There’s no other way to put it – free time is getting harder to come by. In a down economy and a competitive job market, there is no such thing as a forty-hour work week anymore. Because of this, our daily tasks have become more difficult to squeeze into our daily schedule. No where is this more evident the sudden rise in popularity for subscription-based clothing plans. First it was Birchbox (cosmetics, not clothes). Last week it was MeUndies.
Today, it’s Wittlebee.
Founded by Sean Percival, former VP of Online Marketing at Myspace, Wittlebee aims to not only to take the hassle out of shopping for your kids clothes, but also to keep your young-uns stylish in the process. Percival’s new venture has gone through and hand selected a variety of “mom stylists, for moms.” Each month these mom stylists curate a personalized box of shirts, pants, onesies, etc., tailored to your kids’ specific lifestyle needs based on their particular sports, activities, and climate.
Percival’s conception of Wittlebee stemmed from a desire to spend more quality time with his family.
“As a parent and a technology entrepreneur, I appreciate any product or service that makes my life easier and gives me more time to focus on my family….By updating children’s wardrobes regularly with the clothes they wear the most, we hope to free parents up of the hassle of shopping so they can do want they want most, have fun with their kids,” says Percival.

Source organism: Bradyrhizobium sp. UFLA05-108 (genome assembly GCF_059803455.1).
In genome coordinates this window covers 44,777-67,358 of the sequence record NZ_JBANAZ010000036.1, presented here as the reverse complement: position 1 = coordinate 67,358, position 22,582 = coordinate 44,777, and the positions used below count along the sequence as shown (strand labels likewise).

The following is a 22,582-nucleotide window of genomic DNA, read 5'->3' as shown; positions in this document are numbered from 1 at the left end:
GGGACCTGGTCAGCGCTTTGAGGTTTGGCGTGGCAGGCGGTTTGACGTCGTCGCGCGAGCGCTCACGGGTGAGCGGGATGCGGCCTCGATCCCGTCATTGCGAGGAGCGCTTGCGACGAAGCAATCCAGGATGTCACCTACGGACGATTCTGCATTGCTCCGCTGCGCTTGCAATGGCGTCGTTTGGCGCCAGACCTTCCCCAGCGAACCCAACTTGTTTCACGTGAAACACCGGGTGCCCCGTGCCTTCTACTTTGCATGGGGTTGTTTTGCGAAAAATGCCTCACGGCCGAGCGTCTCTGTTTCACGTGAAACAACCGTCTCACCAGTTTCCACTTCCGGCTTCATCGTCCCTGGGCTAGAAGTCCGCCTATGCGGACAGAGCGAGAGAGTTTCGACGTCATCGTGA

Wittlebee is the first of many brands launched by parent company Fine Folks Inc, which will be launching a pair of brands in the months to come – one a monthly book club, the other a baby care service.
Fine Folks has received funding from Science Inc., the Los Angeles technology studio founded by Myspace’s Mike Jones. Jones believes this marks a transition for the entire LA retail landscape:
“I’m really excited about what Fine Folks is doing to invigorate the retail industry in Los Angeles….Fine Folk’s unique subscription commerce model that personalizes the shopping experience for each customer brings LA retail into the digital age.”
The financing that Percvial’s new venture has received from Science, Inc. only tells a fraction of the story. “For every dollar Science has provided, it’s given us an additional four dollars in total value,” Percival added. “The designers, legal assistance, office space, and expanded network have a much more meaningful impact.”
Wittlebee’s business model shows good promise in selecting a market that actually requires an updated wardrobe each month. Offering subscription based clothing to those who are continually outgrowing their threads seems like it a no-brainer for the time-pressed parent.
But without kids, I could only assume. Parents, you tell me, would you use a service like Wittlebee? Let us know in the comments below.